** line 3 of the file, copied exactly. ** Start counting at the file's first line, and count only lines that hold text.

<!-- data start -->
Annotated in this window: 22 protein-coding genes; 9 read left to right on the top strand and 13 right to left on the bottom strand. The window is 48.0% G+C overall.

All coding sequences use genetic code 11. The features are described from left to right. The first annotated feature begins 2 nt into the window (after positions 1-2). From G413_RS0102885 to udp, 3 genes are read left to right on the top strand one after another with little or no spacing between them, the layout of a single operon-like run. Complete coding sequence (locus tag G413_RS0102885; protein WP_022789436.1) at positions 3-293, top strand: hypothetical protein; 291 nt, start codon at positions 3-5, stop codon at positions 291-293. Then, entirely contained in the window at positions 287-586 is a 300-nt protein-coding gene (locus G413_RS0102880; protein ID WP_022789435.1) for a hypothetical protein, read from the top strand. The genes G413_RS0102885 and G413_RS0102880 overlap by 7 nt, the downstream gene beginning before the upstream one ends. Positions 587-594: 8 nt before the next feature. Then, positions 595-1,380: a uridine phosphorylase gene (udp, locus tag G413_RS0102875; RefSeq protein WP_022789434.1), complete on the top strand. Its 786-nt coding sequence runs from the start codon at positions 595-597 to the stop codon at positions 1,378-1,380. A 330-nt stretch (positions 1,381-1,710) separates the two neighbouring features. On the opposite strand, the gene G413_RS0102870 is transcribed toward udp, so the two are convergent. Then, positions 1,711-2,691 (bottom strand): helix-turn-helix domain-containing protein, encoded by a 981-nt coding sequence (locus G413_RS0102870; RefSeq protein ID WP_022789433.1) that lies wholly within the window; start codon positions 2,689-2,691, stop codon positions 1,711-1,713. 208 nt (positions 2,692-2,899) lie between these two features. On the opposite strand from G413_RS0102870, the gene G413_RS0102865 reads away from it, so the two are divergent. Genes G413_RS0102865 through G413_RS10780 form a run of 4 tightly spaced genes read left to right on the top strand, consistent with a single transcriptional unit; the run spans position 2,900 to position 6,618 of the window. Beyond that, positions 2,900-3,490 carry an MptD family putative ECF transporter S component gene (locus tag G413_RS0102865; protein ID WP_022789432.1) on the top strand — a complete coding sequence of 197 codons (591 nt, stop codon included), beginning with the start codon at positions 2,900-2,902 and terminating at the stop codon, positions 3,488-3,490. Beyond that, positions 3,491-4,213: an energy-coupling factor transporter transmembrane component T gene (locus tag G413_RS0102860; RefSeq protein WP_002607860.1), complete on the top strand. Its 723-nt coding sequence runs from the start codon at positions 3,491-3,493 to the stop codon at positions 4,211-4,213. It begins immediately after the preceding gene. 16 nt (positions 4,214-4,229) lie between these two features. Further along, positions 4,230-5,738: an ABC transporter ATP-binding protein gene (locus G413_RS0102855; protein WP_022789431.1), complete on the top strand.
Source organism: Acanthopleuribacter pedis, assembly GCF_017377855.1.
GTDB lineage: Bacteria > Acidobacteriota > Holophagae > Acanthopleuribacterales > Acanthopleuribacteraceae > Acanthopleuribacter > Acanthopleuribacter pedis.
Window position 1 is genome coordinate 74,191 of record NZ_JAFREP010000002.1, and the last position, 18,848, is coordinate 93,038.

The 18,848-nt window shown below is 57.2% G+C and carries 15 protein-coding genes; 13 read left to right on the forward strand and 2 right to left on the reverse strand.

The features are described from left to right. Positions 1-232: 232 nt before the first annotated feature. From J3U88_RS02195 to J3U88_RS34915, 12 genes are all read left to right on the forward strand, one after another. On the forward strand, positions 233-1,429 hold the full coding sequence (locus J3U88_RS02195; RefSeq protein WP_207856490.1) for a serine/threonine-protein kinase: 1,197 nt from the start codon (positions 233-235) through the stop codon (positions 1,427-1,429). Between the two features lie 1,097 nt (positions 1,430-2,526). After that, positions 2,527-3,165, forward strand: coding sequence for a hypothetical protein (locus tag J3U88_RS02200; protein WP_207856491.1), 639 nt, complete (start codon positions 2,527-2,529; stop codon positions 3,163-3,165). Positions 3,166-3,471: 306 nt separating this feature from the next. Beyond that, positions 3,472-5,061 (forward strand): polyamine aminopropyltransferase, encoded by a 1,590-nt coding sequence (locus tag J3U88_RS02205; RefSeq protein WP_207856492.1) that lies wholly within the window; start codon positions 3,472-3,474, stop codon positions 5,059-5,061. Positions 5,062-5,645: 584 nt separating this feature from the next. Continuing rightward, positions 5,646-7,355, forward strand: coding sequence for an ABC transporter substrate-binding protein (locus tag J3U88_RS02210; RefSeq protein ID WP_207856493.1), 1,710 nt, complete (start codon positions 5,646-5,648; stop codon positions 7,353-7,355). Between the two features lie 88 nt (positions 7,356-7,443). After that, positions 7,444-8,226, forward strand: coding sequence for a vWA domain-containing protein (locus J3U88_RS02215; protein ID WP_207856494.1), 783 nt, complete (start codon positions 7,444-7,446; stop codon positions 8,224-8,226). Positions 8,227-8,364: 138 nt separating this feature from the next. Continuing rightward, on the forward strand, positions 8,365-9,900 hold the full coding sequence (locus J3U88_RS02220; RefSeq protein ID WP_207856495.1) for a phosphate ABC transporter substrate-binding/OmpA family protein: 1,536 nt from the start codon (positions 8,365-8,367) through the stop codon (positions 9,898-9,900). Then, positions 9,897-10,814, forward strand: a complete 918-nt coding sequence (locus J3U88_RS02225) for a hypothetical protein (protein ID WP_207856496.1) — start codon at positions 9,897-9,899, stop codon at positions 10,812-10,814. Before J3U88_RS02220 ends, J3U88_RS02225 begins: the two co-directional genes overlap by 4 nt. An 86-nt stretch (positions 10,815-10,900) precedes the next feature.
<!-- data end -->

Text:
Source organism: Acanthopleuribacter pedis, assembly GCF_017377855.1.